This is partly a counterpoint to OneWikiStyle, and a reaction to WhyWikiWorksNot. Even some proponents of ThreadMode admit that ThreadMode hasn't worked. Is it completely broken, or is there a way to fix it short of giving up signatures altogether?
In XpFreeZone, RonJeffries mentions that he is "reluctant to remove others' [signed] objections as if they never happened." One convention is for people to delete their own objections once they've been answered. Sometimes we write MetaNotes? to that effect, which seems inelegant but probably more necessary than we want to realize.
One issue is whether we need an AuditTrail. Does the history -- the to and fro of ThreadMode -- makes the subject easier to understand in the manner of a SocraticDialogue? Sometimes it does, but usually it doesn't. Usually it just gets in the way. People sometimes fail to delete stuff because they fear to make that judgment.
The second issue is one of ego. Keeping old threads helps if you care about the egos involved. Putting a signature on a comment is taken as a way of saying, "I have a big ego. Don't mess with my stuff or I'll be offended." We could counter-act that with the WikiBadge OpenAuthor. This is similar to the DeleteMe marker, except not so extreme.
Note that we're talking about full deletion, not editing. People seem happier to have their comments deleted altogether than to have their name put to something they didn't actually write. One way of diluting the problem is to replace the sole-author signature with a Contributors: section which lists all the people who worked on the comment. This has been tried for the OpeningStatement of a few pages. Perhaps it could be absorbed into the conventions of OpenAuthor: edit anything, but attach your name if the text is already signed.
All writing here is a gift to the community, as is the editing that a few visitors provide. ThreadMode provides a convenience to those who visit regularly at the expense of the many more occasional readers. I encourage the more even-handed thread participants to eventually tighten up every page so that important ideas are expressed clearly and concisely, at the possible expense of ego. -- WardCunningham [Ditto. -- Anonymous, TimChambers]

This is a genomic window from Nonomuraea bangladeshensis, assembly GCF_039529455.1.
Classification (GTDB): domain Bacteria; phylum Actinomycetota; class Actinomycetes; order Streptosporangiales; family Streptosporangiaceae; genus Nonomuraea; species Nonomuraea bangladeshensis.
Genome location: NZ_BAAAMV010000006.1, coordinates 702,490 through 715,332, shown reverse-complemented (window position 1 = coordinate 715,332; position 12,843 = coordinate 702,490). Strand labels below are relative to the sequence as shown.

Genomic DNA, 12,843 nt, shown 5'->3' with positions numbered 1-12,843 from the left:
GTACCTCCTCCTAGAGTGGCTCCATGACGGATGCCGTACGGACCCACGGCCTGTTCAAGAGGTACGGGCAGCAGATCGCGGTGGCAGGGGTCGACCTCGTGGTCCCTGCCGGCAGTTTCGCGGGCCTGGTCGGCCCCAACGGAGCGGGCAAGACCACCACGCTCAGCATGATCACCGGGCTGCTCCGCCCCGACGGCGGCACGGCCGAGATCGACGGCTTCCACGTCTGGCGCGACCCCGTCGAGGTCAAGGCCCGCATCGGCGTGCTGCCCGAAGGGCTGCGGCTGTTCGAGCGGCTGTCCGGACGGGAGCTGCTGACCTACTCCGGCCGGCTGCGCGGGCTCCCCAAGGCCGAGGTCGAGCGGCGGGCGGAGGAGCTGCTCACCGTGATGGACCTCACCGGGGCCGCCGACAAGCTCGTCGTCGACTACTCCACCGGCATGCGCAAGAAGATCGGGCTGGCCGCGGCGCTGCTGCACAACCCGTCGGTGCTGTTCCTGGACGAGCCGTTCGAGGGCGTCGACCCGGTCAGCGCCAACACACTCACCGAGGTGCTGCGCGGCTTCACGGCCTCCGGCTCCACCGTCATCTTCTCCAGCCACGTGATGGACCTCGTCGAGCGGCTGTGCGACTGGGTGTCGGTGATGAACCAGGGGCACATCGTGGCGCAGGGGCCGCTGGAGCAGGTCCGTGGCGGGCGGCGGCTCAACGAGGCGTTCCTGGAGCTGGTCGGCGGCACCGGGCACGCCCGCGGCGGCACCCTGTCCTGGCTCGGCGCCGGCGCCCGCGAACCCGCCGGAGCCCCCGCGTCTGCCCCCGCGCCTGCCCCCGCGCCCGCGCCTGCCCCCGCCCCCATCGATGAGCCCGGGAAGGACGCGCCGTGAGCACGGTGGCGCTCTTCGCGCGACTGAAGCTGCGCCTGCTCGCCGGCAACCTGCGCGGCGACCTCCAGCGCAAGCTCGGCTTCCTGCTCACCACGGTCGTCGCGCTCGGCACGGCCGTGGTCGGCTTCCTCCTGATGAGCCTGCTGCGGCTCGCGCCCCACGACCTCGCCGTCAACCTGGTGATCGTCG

Another possibility, but one which requires either a cultural or an infrastructure change. Every WikiPage should have two parts: (1) a kernel which describes the pattern, is unsigned and constantly updated, and (2) a threaded comment and history section which is simply added to. Comments should probably quote the kernel section briefly to which they refer, recognizing that those sections could vanish. I have seen this more or less attempted in a few places, but always with a tendency to degrade. Perhaps if this becomes a WikiWay, this effect will diminish. -- RussellGold
Maybe not every page, but certainly every substantial page. -- TimChambers
Perhaps having history and the ability to recover previous versions of pages would help, i.e. use of a "revision control system."
I've found in programming that having all code in a revision control system gives great encouragement to the act of deleting stuff that is no longer needed. After all, you say, "if someone finds out tomorrow that they need it, it can be recovered from RCS." Most of the time you never go back and look at the deleted stuff ever again, but it sure makes you feel better to know that you can. -- JeffGrigg [Ditto. -- TimChambers]
Agreement can be tagged with "Ditto." When "ditto" is signed, the signer is standing by the original author to add their own weight (for what it's worth) to the "truth" of the statement. (This is more elegant than the "I agree with Ward. - Anonymous" comment I found on this page, IMHO. -- TimChambers ><>) "I HaveThisPattern" can also be used as appropriate.